Music at Woodmere

Music at Woodmere

Celebrate music at Woodmere with Friday Night Jazz and Classical Saturdays. With exceptional performers, an acoustically astounding space, and amazing works of art, the concert experience at the Museum is like no other.

Tickets are available for purchase at the door, beginning at 4:30 p.m. on the day of the performance. No advance reservations. All parties must be present to purchase a ticket. 

Limited parking is available at the Museum. Please do not park on Bells Mill Road. Food and drinks are allowed only in the galleries in the historic section of the Museum.

$22 ($12 members)

WRTI is a partner for Music at Woodmere. Friday Night Jazz is offered in partnership with LifeLine Music Coalition.

 

FRIDAY NIGHT JAZZ | 6:00-8:00 p.m.

Chicken Bone Beach . . . The Black Music Experience in Atlantic City!

September 30

Atlantic City was once the place to catch celebrated performers like Pearl Bailey, Ray Charles, Sammy Davis Jr., and Billy Eckstine, who seemed to convey the very essence of black culture. Back then there were no casinos and there was not much integration, but there was plenty of good, soulful music. Join the Arpeggio Jazz Ensemble and

return to the heyday of black nightlife in Atlantic City. Chicken Bone Beach music for everybody!

 

Nina Simone—High Priestess of Soul

October 7

Nina Simone was one of our most prolific and dynamic singers. Explore her legacy with vocalist Suzanne Burgess as she performs classic Simone songs like “Four Women” and “I Loves You Porgy.”

 

Ladies of Motown Meet Ladies of Memphis

October 14

Motown had a sound all its own, as did the Memphis Soul Stew. The Arpeggio Jazz Ensemble brings together—both musically and culturally—the ladies who championed each of these significant musical styles. Plenty of surprises are in store.

 

What If . . . Miles Davis and Chet Baker

October 21

Amid accusations of favoritism and a racist music business, trumpeters Miles Davis and Chet Baker had no love for each other. But both felt the pull of jazz and couldn’t have stopped the music if they had wanted to. What would it have been like if they had shared the same stage at the same time? Find out with two dynamic Philadelphia musicians: Will Wright and Josh Lawrence. Enjoy a night of good jazz and a coming together of ideas.

 

Lionel Hampton—Breaking Barriers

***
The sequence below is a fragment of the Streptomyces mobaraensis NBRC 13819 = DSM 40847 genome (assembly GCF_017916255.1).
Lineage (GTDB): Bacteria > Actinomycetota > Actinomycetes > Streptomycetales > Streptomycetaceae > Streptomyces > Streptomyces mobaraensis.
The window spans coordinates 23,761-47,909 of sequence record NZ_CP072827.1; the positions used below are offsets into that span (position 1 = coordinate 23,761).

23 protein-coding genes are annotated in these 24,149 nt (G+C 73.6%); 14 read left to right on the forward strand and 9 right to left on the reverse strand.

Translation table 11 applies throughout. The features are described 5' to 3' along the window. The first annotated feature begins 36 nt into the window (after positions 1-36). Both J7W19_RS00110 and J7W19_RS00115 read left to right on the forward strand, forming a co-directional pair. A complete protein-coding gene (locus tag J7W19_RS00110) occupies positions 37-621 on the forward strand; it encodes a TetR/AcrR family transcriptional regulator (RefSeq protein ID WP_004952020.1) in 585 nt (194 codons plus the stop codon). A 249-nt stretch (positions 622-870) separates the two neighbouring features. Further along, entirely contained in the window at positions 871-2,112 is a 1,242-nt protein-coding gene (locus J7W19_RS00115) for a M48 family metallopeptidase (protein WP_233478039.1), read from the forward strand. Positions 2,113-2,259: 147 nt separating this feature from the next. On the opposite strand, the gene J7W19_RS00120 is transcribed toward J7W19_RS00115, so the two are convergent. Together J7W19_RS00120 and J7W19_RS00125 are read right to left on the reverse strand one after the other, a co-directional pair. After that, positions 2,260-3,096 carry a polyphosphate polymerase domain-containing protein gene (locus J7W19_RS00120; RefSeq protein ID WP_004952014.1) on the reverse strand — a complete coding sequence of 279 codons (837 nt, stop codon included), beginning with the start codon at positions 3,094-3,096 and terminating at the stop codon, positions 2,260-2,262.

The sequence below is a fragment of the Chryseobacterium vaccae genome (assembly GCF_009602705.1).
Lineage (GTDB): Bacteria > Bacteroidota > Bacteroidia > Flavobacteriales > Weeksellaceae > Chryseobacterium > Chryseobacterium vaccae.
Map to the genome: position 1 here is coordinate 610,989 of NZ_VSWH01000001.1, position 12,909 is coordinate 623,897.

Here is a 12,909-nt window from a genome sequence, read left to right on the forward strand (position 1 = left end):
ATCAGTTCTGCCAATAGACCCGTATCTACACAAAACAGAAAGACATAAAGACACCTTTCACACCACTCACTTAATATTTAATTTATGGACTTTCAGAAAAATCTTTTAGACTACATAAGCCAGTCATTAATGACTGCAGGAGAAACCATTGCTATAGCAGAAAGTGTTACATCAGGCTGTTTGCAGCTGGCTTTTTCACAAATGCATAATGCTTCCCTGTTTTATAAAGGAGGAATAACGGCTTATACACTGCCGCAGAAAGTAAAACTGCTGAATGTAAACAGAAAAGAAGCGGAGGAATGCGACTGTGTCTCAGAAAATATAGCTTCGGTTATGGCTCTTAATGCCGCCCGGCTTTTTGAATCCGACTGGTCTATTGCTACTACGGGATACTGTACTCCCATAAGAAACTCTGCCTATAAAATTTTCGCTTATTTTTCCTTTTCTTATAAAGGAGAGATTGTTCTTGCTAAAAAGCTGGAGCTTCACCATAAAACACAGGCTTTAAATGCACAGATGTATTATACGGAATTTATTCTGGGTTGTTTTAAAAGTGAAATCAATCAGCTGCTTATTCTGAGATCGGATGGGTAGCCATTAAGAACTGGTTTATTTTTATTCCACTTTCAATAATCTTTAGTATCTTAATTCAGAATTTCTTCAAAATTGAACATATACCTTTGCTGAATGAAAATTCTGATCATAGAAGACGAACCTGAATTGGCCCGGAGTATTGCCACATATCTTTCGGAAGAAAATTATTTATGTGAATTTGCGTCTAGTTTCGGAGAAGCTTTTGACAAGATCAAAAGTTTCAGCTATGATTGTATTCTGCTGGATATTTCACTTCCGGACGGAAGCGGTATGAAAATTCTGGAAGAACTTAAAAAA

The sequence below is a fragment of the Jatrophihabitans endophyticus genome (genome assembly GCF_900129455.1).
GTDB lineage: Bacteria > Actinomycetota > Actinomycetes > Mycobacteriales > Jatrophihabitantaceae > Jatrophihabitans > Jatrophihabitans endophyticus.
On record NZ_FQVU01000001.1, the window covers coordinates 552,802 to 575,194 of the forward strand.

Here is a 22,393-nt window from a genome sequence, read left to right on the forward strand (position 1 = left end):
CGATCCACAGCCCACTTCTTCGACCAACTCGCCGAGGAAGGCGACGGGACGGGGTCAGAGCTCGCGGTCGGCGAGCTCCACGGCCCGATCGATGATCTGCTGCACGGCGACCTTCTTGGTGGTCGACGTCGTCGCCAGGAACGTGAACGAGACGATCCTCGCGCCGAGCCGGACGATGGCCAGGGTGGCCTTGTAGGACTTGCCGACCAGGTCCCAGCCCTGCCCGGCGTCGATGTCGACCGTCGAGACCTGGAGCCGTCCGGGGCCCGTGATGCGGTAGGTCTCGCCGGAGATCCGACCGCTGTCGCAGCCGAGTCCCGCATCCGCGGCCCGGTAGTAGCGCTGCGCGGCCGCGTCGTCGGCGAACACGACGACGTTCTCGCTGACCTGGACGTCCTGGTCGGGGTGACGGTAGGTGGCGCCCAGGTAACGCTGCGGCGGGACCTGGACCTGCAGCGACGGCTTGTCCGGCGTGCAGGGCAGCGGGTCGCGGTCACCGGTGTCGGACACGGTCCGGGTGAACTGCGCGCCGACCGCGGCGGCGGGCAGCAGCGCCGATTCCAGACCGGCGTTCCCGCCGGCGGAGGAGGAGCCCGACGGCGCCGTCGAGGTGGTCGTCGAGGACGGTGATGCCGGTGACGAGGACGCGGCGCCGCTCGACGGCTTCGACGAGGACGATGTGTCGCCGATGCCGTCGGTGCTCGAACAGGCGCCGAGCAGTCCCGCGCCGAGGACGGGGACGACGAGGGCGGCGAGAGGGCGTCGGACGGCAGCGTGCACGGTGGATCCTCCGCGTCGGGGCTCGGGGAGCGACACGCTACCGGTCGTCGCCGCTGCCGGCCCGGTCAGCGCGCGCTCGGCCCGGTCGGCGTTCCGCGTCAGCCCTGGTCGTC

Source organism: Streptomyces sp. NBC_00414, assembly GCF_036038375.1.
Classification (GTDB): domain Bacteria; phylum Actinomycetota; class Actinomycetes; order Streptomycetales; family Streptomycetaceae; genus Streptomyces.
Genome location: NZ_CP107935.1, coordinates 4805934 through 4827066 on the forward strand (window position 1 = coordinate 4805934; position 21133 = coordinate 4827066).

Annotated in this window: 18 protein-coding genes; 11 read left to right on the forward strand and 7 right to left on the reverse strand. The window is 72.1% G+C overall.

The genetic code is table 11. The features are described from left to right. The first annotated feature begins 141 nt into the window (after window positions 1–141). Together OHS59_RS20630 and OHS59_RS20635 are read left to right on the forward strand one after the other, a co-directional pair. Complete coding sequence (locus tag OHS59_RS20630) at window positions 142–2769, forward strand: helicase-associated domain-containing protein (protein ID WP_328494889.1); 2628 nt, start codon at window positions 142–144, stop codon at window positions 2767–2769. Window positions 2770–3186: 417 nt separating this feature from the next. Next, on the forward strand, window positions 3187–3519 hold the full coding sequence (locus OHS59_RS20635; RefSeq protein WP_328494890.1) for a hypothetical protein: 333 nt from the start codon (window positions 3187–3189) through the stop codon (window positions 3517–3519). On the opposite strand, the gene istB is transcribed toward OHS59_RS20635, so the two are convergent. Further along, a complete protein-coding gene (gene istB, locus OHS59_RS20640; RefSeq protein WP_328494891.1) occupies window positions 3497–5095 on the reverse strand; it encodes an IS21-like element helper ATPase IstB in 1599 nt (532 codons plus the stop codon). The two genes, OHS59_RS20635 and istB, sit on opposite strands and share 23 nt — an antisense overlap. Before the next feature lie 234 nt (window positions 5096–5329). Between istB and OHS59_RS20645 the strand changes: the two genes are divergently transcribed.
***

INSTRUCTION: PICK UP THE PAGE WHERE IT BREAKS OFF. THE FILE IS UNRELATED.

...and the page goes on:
November 4

Pay tribute to one of the great innovators and bandleaders in jazz music. A talented drummer and an early master of the vibraphone, Lionel Hampton also became a pioneer of racial progress when he joined one of the first integrated jazz bands—the world famous Benny Goodman Quartet. You will hear some of his best-known tunes, including “Flying Home,” “One O’clock Jump,” and “Stompin’ at the Savoy.”

 

Lee Morgan and Benny Golson—Two Horns, Many Sounds

November 11

Trumpeter Lee Morgan and saxophonist Benny Golson helped redefine jazz music. Morgan added some funk to the jazz swing in songs like “The Sidewinder” and “Cornbread,” while Golson moved the genre to the TV screen with his scores for The Mod Squad, Room 222, and Mannix, in addition to writing popular songs such as “Killer Joe.” Explore their work in this ongoing series celebrating the jazz giants of Philadelphia.

 

It Don’t Mean a Thing Unless Duke and

Ella Swing

November 18

Two jazz icons put some swing in our step as we snap our fingers, tap our feet, and move our hips to classics like “Take the ‘A’ Train,” “Satin Doll,” “How High the Moon,” and “A-Tisket, A-Tasket.” Pianist Adam Faulk and vocalist Suzanne Burgess, accompanied by the Arpeggio Jazz Ensemble, do the honors of interpreting the music of Duke Ellington and Ella Fitzgerald.

 

Ragtime to Our Time

December 2

Ragtime has had an indelible impact on decades of jazz thanks to brilliant composers like Scott Joplin and others who put new twists on the older genre, including Jelly Roll Morton, James Johnson, and Fats Waller. Pianist Adam Faulk guides us through the growth of jazz as it exploded from the cradle

of ragtime and came to walk upright with a

stride all its own.

 

Ornette Coleman and the Future History of Jazz

December 9

Jazz is an ever-evolving, moving, and searching style of music that sometimes defies description. Ornette Coleman was a saxophonist and innovator of “free jazz,” an improvisational approach whose lasting impact on the genre is now history. Saxophonist Julian Pressley takes on some of Coleman’s classic compositions—“Lonely Woman,” “The Shape of Jazz to Come,” and more.

 

Holiday Sings the Holidays

December 16

Spend the holidays with the sounds of Miss Billie Holiday. Michal Beckham evokes the celebrated vocalist as she sings seasonal favorites “Let It Snow,” “We Three Kings,” “The Christmas Song,” and more.

 

CLASSICAL SATURDAYS | 5:00-7:00 p.m.

A Tribute to Martin Luther King Jr.

Saturday, January 14, 2017, 5:00–7:00 p.m.

Soprano Valerie Gay features works by African American composers who were inspired by the words and actions of Martin Luther King Jr. in this recital dedicated to his memory and legacy. She is accompanied by a harpist, pianist, and guitar player. In addition to her career as a singer, Ms. Gay is the executive director of Art Sanctuary, a premier arts organization in Philadelphia.